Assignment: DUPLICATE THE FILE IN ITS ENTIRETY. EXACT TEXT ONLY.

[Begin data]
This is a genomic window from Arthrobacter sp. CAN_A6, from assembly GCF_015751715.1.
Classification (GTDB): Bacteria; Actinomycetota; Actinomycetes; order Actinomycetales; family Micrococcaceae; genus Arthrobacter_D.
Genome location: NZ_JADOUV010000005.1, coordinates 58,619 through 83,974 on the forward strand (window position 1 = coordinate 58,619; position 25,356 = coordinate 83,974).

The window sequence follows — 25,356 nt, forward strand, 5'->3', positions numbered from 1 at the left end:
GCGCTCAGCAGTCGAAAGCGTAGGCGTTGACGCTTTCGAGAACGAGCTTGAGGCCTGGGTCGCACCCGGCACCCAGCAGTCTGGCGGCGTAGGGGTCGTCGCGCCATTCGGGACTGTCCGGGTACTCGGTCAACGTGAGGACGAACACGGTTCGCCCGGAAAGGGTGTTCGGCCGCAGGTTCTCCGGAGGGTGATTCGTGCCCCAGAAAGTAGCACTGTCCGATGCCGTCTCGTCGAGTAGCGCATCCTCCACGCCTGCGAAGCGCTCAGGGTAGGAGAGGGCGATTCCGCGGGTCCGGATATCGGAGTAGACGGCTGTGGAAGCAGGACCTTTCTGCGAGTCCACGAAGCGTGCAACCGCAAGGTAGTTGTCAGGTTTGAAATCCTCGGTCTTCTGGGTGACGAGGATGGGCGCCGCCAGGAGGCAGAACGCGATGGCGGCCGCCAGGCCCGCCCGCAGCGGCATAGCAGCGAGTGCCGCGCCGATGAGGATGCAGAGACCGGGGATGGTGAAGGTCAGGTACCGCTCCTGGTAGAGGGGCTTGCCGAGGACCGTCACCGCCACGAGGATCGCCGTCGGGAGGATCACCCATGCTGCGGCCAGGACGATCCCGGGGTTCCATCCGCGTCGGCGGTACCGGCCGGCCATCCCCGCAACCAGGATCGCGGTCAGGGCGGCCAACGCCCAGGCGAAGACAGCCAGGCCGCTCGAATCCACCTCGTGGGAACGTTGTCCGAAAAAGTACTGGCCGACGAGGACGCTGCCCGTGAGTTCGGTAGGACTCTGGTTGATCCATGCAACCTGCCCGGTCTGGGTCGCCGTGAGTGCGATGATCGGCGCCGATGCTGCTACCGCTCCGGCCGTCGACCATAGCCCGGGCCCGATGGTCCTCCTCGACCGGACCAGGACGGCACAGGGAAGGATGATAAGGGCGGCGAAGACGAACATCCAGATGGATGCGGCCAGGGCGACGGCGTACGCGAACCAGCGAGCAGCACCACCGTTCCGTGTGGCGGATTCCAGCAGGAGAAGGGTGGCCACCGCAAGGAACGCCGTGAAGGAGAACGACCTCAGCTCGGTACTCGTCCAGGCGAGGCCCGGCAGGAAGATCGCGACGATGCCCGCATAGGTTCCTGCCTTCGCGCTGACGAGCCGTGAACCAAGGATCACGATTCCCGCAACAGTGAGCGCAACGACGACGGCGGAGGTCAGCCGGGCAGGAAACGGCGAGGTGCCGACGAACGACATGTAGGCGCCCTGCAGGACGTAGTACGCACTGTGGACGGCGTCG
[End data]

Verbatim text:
This is a genomic window from Arthrobacter sp. CAN_A6, from assembly GCF_015751715.1.
Classification (GTDB): Bacteria; Actinomycetota; Actinomycetes; order Actinomycetales; family Micrococcaceae; genus Arthrobacter_D.
Genome location: NZ_JADOUV010000005.1, coordinates 58,619 through 83,974 on the forward strand (window position 1 = coordinate 58,619; position 25,356 = coordinate 83,974).

The window sequence follows — 25,356 nt, forward strand, 5'->3', positions numbered from 1 at the left end:
GCGCTCAGCAGTCGAAAGCGTAGGCGTTGACGCTTTCGAGAACGAGCTTGAGGCCTGGGTCGCACCCGGCACCCAGCAGTCTGGCGGCGTAGGGGTCGTCGCGCCATTCGGGACTGTCCGGGTACTCGGTCAACGTGAGGACGAACACGGTTCGCCCGGAAAGGGTGTTCGGCCGCAGGTTCTCCGGAGGGTGATTCGTGCCCCAGAAAGTAGCACTGTCCGATGCCGTCTCGTCGAGTAGCGCATCCTCCACGCCTGCGAAGCGCTCAGGGTAGGAGAGGGCGATTCCGCGGGTCCGGATATCGGAGTAGACGGCTGTGGAAGCAGGACCTTTCTGCGAGTCCACGAAGCGTGCAACCGCAAGGTAGTTGTCAGGTTTGAAATCCTCGGTCTTCTGGGTGACGAGGATGGGCGCCGCCAGGAGGCAGAACGCGATGGCGGCCGCCAGGCCCGCCCGCAGCGGCATAGCAGCGAGTGCCGCGCCGATGAGGATGCAGAGACCGGGGATGGTGAAGGTCAGGTACCGCTCCTGGTAGAGGGGCTTGCCGAGGACCGTCACCGCCACGAGGATCGCCGTCGGGAGGATCACCCATGCTGCGGCCAGGACGATCCCGGGGTTCCATCCGCGTCGGCGGTACCGGCCGGCCATCCCCGCAACCAGGATCGCGGTCAGGGCGGCCAACGCCCAGGCGAAGACAGCCAGGCCGCTCGAATCCACCTCGTGGGAACGTTGTCCGAAAAAGTACTGGCCGACGAGGACGCTGCCCGTGAGTTCGGTAGGACTCTGGTTGATCCATGCAACCTGCCCGGTCTGGGTCGCCGTGAGTGCGATGATCGGCGCCGATGCTGCTACCGCTCCGGCCGTCGACCATAGCCCGGGCCCGATGGTCCTCCTCGACCGGACCAGGACGGCACAGGGAAGGATGATAAGGGCGGCGAAGACGAACATCCAGATGGATGCGGCCAGGGCGACGGCGTACGCGAACCAGCGAGCAGCACCACCGTTCCGTGTGGCGGATTCCAGCAGGAGAAGGGTGGCCACCGCAAGGAACGCCGTGAAGGAGAACGACCTCAGCTCGGTACTCGTCCAGGCGAGGCCCGGCAGGAAGATCGCGACGATGCCCGCATAGGTTCCTGCCTTCGCGCTGACGAGCCGTGAACCAAGGATCACGATTCCCGCAACAGTGAGCGCAACGACGACGGCGGAGGTCAGCCGGGCAGGAAACGGCGAGGTGCCGACGAACGACATGTAGGCGCCCTGCAGGACGTAGTACGCACTGTGGACGGCGTCG